Generalized lymphangiomatosis is an uncommon developmental disorder characterized by abnormal proliferation and dilatation of lymphatic channels involving multiple systems. Systemic manifestations include multiple low-density or cystic lesions within the neck, mediastinum and abdomen, pulmonary interstitial thickening, and lytic bone lesions. Poor knowledge of this condition among radiologists and clinicians often leads to a delayed diagnosis. In this case report, we discuss the radiological findings in a young man with generalized lymphangiomatosis and systematically arrive at the diagnosis.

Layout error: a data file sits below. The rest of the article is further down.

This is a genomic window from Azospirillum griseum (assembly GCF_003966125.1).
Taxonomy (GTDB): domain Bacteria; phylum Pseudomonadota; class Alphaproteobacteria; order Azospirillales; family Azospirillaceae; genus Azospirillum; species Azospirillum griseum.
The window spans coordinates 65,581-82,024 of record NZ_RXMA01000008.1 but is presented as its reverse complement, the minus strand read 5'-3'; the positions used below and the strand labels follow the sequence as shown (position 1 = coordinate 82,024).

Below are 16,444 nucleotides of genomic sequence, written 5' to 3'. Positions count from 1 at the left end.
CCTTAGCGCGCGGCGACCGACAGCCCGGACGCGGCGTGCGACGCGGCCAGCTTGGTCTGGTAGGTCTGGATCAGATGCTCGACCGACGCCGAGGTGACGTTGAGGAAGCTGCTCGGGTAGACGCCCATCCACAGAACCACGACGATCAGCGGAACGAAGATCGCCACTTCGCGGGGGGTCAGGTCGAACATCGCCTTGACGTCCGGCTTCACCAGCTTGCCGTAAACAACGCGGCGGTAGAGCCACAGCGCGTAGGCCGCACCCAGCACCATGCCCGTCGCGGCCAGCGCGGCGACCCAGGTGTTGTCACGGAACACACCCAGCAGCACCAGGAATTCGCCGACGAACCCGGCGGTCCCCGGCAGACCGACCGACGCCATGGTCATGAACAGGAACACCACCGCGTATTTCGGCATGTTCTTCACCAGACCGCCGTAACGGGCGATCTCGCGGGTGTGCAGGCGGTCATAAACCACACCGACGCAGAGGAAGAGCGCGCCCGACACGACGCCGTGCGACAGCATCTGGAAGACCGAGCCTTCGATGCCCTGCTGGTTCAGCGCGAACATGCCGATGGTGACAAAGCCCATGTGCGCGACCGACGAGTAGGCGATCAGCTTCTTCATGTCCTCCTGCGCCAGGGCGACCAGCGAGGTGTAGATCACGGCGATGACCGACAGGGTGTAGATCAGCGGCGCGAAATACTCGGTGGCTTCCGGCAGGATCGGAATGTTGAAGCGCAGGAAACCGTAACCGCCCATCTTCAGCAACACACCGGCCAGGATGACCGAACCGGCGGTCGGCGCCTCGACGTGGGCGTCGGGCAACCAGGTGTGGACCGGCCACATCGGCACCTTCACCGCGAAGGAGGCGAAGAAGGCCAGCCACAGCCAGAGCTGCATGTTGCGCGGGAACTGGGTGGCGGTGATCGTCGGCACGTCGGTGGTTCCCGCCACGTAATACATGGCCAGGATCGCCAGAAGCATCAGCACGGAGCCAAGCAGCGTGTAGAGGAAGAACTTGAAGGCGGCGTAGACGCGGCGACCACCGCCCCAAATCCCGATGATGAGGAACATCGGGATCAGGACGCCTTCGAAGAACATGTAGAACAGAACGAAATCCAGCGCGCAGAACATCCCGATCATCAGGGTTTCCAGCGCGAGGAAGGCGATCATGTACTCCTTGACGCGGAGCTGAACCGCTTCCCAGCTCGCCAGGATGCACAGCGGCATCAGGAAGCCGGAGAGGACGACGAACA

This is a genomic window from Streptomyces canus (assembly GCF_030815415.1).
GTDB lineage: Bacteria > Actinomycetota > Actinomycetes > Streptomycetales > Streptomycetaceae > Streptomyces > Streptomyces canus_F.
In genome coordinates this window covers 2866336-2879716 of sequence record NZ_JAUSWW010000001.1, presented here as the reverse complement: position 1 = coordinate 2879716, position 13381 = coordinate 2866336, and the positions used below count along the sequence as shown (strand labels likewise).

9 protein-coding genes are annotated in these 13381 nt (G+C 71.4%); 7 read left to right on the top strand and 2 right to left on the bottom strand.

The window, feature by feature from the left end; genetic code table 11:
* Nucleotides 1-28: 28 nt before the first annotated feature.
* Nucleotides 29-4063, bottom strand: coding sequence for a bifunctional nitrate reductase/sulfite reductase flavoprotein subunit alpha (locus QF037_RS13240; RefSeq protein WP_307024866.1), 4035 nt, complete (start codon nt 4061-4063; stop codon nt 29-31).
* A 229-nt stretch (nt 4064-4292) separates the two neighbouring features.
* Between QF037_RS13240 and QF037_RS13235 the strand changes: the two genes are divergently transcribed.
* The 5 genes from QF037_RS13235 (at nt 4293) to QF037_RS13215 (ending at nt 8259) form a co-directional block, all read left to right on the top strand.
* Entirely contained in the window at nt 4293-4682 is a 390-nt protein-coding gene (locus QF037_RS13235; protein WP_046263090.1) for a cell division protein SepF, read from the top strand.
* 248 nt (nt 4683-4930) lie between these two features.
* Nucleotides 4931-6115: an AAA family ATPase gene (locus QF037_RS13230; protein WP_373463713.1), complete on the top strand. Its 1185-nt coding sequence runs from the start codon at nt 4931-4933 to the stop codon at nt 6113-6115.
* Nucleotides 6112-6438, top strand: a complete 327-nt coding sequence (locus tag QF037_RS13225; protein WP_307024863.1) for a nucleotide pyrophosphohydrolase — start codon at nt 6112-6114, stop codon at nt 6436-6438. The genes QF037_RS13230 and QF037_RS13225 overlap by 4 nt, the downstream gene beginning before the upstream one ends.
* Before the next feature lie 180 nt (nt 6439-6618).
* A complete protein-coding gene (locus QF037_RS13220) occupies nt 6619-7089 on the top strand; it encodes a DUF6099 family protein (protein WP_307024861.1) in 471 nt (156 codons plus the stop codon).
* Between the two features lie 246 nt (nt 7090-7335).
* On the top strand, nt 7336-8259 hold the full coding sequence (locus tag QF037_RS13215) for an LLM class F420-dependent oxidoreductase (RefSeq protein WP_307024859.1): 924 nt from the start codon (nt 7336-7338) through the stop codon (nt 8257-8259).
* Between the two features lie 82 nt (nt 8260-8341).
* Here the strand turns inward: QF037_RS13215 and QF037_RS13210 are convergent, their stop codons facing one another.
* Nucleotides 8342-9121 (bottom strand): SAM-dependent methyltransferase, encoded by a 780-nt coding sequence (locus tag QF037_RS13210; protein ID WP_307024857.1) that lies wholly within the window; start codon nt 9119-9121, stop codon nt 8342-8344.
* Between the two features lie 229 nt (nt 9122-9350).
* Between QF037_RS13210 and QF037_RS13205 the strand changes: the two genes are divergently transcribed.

Case History Top